7 Tips for Treating Constipation

The problem

For most adults, constipation, or difficulty emptying the bowels, isn’t a serious problem. Left untreated, though, the condition can significantly affect quality of life and lead to complications such as hemorrhoids, anal tears or fissures, rectal prolapse (when the intestinal lining pushes out of the anus), or fecal impaction (when a dense mass of stool obstructs the bowel).

However, lifestyle and dietary changes can go a long way in preventing and treating constipation. Here are some to try.

1. Listen to your body

Don’t ignore the urge to have a bowel movement or delay a trip to the bathroom.

2. Increase fiber in your diet

To avoid bloating and gas, gradually increase your fiber intake to 20 to 25 grams a day by consuming fresh fruits and vegetables, prune juice, whole-wheat grains, unprocessed bran, and legumes. You can also try a fiber supplement, such as psyllium.

3. Stay hydrated

Aim for at least eight cups of water a day. A warm, preferably caffeinated, beverage in the morning can help promote a bowel movement.

4. Exercise regularly

Activities such as walking or riding a bike for as little as 15 to 30 minutes daily can help.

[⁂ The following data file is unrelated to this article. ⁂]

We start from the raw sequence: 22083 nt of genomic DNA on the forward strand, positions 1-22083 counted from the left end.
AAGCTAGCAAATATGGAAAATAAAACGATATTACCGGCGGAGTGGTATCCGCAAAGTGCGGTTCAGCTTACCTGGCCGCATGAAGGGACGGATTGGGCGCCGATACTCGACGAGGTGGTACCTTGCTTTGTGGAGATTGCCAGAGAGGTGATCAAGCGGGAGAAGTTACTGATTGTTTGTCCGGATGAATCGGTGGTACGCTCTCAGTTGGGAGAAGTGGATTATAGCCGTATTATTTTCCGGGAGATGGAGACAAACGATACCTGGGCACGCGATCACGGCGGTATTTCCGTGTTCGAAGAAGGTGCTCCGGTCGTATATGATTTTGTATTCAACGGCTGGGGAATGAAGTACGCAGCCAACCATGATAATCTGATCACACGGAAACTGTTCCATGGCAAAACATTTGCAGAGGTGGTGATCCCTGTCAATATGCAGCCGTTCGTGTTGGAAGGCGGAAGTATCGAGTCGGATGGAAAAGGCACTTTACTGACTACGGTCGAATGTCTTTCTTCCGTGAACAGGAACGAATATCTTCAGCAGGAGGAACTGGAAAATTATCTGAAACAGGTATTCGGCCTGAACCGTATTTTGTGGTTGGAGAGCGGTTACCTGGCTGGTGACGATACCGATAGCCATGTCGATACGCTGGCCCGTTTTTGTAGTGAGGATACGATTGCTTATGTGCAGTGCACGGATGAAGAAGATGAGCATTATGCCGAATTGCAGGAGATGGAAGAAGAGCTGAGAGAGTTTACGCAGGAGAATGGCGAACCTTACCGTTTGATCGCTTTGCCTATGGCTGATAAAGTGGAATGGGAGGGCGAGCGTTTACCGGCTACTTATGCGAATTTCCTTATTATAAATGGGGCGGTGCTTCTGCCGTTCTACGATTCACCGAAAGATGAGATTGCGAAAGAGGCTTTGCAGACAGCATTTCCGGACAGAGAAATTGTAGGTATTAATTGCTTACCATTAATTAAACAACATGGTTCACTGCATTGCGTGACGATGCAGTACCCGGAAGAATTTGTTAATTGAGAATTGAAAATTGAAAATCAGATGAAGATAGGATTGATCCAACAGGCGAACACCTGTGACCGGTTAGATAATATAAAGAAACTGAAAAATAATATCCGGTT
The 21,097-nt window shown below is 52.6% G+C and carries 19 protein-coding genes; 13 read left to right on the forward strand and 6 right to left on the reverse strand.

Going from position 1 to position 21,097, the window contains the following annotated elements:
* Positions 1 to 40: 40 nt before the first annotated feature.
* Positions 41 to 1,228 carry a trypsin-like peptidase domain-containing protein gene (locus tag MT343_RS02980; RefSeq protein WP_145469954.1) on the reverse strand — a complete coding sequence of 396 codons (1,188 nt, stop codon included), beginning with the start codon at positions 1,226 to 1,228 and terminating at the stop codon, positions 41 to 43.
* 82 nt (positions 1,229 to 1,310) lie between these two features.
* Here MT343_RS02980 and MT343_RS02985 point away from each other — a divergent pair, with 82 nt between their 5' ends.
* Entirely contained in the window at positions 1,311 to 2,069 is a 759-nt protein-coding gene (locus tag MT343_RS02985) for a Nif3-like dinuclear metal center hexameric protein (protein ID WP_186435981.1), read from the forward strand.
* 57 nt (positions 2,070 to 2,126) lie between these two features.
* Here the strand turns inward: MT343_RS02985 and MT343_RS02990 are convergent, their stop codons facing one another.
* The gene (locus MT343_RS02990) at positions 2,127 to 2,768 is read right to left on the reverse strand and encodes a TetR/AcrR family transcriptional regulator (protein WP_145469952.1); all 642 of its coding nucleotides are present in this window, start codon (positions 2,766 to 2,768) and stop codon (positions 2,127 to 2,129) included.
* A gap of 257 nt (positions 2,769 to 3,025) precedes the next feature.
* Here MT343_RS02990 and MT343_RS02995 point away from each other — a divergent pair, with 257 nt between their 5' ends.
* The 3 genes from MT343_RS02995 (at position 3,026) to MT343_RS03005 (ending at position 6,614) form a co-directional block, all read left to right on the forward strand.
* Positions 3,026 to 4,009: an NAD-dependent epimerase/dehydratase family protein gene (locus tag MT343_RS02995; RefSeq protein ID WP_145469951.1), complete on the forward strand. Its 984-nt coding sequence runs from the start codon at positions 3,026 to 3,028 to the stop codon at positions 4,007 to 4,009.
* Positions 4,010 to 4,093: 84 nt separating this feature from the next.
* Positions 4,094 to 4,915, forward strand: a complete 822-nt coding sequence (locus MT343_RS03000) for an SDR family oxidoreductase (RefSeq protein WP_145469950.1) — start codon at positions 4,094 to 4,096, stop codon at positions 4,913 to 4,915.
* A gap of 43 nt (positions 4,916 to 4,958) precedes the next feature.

5. Time it right

Optimal times are first thing in the morning when the bowel is more active and 30 minutes after meals, which can trigger gastrocolic reflex—a response to food entering the stomach, which increases movement in the intestines.

6. Consider a laxative

Many over-the-counter laxatives can treat the problem, but most are recommended for short-term use only. Suppositories and enemas generally aren’t meant for everyday constipation. Research is limited on the effectiveness of stool softeners.

7. Another option

Your doctor may prescribe linaclotide (Linzess) or lubiprostone (Amitiza) for constipation that doesn’t respond to other treatments. Movantik (naloxegol) may be an option to combat opioid-induced constipation.